Why ‘Work-Life Balance’ Remains Elusive


by Granville Triumph

Sheryl Sandberg, COO of Facebook and author of “Lean In: Women, Work and the Will to Lead,” famously said: “There’s no such thing as work-life balance. There’s work, and there’s life, and there’s no balance.”

Human resources managers would disagree. According to the 2015 Workplace Flexibility Study, 67 percent of HR professionals said that their employees have achieved work-life balance. In a survey by Workplace Trends and CareerArc, 87 percent of HR managers said that workplace flexibility programs allowing employees to work from home periodically have dramatically boosted employee morale.

However, the 2015 Workplace Flexibility Study also found 20 percent of employees spend more than 20 hours each week working outside the office on their own time. Sixty-five percent of employees say they are expected to be on call during their off hours, and 45 percent wish they had more personal time.

Part of this is due to mobile technologies that enable us to take work with us wherever we go. However, it is also due in part to a persistent workaholic culture that rewards those who log overtime. In today’s hyper-competitive, around-the-clock environment, company owners and managers are afraid of losing business and they often put that same pressure on their staff. Limited budgets may mean staffing levels remain steady even as workloads and customer demands increase. These problems can be particularly acute in small to midsize businesses.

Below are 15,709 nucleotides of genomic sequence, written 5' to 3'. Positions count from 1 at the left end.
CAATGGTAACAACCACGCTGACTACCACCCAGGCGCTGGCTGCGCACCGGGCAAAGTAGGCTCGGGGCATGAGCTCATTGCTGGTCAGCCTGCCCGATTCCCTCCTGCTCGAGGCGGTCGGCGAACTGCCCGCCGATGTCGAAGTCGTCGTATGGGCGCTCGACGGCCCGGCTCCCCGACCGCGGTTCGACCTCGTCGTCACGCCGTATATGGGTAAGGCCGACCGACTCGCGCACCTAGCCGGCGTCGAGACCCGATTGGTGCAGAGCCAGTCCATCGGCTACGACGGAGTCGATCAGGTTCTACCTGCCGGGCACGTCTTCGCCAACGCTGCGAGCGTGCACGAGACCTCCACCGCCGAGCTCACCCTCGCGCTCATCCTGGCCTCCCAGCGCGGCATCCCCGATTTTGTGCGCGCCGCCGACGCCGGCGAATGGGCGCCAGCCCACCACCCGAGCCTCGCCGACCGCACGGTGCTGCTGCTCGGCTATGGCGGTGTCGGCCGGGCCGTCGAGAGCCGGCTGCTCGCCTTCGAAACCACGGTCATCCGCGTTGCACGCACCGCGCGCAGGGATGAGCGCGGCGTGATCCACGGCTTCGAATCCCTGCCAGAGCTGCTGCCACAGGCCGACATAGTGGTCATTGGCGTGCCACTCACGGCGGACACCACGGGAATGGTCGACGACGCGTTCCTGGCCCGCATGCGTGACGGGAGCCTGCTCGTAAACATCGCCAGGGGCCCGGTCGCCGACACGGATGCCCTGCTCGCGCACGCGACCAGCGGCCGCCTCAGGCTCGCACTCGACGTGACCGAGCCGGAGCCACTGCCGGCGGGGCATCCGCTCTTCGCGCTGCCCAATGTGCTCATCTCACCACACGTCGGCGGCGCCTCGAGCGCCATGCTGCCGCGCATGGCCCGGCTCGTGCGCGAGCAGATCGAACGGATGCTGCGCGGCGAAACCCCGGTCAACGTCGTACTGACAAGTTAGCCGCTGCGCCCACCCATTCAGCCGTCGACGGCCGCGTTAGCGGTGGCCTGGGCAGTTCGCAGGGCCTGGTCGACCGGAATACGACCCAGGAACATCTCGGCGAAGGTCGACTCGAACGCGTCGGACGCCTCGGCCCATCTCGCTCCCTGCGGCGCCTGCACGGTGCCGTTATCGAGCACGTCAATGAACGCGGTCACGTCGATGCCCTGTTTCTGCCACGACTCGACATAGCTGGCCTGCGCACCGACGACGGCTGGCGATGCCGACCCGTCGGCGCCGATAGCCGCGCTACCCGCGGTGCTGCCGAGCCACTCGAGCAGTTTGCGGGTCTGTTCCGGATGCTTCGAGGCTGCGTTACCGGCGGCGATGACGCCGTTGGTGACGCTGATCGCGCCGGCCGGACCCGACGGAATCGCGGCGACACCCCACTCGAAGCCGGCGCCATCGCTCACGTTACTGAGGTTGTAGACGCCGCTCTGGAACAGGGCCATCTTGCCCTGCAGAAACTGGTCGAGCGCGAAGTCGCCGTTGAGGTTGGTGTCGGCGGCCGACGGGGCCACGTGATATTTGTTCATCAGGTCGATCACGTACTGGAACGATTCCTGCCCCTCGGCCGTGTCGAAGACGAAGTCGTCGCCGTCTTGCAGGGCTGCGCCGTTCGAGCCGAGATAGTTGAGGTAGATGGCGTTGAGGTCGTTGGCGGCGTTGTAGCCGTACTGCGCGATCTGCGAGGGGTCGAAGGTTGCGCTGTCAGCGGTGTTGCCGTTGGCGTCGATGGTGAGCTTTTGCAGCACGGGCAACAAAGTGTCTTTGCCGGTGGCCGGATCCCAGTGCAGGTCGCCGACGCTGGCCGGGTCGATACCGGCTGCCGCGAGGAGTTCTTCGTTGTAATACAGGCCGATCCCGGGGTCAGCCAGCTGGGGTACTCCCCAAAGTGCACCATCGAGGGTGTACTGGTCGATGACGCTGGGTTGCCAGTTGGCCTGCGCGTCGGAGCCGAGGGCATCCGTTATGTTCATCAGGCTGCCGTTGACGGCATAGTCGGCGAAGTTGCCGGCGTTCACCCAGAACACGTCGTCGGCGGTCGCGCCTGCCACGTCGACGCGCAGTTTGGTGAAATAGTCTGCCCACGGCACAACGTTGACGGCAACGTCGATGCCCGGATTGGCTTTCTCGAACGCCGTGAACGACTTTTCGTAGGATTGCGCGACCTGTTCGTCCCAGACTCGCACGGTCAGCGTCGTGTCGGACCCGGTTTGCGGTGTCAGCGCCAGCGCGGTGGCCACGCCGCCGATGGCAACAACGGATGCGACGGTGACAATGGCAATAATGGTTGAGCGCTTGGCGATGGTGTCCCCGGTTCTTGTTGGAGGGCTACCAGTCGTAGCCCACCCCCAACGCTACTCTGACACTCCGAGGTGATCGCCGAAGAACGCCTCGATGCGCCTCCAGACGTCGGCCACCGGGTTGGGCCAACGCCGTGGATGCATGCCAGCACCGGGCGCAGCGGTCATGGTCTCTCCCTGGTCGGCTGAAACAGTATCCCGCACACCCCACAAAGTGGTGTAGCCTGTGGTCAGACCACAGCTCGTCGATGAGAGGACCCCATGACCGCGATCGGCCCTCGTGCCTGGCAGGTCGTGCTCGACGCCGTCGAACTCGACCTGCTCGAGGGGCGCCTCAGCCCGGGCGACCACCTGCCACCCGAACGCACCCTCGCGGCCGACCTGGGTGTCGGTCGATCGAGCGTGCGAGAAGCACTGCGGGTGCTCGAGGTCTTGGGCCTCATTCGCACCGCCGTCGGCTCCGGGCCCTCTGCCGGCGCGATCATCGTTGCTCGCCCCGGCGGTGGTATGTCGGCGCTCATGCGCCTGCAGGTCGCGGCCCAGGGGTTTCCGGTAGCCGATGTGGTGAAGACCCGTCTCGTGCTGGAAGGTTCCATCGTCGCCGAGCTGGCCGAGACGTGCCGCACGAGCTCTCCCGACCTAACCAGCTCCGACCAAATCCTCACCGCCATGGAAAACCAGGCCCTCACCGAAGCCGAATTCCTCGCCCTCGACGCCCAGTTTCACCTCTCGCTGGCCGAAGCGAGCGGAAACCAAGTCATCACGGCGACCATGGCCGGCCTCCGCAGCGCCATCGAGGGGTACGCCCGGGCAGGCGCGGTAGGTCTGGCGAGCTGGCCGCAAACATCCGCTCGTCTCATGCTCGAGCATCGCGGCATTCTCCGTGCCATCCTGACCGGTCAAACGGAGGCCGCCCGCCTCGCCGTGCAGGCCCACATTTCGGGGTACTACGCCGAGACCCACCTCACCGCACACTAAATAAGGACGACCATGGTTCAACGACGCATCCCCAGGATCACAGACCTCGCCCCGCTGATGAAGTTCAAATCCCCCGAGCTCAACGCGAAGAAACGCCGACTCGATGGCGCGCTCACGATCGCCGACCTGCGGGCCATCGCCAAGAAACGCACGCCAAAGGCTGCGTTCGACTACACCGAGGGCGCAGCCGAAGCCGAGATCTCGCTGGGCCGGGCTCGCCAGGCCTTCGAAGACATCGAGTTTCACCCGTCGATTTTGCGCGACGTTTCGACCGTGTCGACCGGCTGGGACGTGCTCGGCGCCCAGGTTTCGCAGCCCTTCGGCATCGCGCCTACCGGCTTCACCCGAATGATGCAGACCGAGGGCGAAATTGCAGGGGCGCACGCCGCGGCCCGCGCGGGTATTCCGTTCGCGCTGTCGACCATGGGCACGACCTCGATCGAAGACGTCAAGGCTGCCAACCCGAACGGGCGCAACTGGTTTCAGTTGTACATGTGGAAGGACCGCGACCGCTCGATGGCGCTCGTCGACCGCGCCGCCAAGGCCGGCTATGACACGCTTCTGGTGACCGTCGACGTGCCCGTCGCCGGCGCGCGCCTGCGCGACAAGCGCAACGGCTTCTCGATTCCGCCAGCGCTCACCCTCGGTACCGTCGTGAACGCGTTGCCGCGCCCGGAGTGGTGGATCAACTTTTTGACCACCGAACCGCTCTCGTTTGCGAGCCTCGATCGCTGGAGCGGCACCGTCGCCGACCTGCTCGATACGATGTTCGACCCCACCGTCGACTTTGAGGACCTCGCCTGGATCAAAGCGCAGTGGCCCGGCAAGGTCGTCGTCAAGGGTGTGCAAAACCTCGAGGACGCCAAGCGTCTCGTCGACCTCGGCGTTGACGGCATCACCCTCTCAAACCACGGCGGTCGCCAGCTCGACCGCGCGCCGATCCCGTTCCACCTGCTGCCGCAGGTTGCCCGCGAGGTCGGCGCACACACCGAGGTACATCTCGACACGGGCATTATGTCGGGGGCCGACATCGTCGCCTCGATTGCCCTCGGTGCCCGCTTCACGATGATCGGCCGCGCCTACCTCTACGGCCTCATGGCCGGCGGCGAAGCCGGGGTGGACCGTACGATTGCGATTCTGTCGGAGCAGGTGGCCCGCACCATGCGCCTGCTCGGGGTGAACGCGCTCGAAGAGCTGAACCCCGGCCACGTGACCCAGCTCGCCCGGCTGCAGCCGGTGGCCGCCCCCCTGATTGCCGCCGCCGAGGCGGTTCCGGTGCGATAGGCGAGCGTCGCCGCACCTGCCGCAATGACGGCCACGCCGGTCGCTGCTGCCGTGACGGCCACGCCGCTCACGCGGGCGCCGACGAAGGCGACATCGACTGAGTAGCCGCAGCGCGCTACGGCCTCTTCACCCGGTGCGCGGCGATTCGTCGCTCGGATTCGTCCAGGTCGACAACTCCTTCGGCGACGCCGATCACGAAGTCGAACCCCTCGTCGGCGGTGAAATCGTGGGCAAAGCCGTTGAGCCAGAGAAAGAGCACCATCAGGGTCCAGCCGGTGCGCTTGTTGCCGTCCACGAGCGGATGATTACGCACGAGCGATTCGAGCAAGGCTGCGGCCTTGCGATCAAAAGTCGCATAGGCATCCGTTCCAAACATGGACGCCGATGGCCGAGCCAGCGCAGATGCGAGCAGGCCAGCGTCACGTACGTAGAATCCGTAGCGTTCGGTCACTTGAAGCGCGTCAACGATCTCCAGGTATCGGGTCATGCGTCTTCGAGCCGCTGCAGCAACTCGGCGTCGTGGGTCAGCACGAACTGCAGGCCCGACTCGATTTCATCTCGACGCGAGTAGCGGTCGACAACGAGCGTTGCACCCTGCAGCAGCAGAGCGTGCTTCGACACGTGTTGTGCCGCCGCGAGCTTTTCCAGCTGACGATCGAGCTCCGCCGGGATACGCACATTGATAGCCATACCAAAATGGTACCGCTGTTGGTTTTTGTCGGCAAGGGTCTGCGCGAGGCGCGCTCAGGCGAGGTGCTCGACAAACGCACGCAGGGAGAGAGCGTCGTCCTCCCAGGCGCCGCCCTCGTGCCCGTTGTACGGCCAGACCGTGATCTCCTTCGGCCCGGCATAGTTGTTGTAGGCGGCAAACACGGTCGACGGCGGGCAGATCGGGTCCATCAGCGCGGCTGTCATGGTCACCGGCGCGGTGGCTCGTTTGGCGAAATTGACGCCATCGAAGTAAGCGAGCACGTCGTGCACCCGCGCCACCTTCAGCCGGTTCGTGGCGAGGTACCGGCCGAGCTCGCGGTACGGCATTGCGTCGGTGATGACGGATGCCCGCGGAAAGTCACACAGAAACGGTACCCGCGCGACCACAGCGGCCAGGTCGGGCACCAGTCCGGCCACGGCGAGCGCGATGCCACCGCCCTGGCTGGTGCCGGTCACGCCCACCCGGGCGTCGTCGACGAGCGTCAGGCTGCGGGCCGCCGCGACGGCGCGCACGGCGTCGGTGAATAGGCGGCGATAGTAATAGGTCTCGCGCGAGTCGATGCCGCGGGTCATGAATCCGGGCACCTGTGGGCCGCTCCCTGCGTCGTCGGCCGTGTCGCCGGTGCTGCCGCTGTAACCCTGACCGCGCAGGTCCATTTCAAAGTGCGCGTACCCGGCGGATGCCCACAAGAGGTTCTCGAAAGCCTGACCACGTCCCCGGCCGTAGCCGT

There are no easy answers. Clearly, certain expectations as to employee performance must be set and met if the business is going to succeed. And work-life balance doesn’t mean the same to all people — after all, work is part of life. Some individuals identify strongly with work and thrive in a high-pressure environment, while others want a clear demarcation between work and personal time.

As a result, managers should not make any assumptions but rather engage in active conversations about work-life balance and workplace flexibility. If in a typical week an employee is averaging more than 20 hours of overtime, determine what that employee is working on and make sure he or she understands management expectations. Encourage employees to use their best judgment in striking the right balance — just make sure that the result is fair to all. Frank should have time to attend his kids’ ballgames but Sally, who has no kids, shouldn’t be forced to shoulder the extra burden.

As a manager, finding your own, personal work-life balance starts with identifying what really matters to you and communicating those needs to your staff. Make sure that you focus your energies on activities that drive business goals, and eliminate as many low-value tasks as you can. Pace yourself and turn off your smartphone and email when it’s time to rest and recharge. Once you’ve established these boundaries respect them, both for yourself and others in your organization.

The holidays can be a time of added stress even as we look forward to time with friends and family. May you find the right work-life balance and enjoy a happy and prosperous year in 2016.


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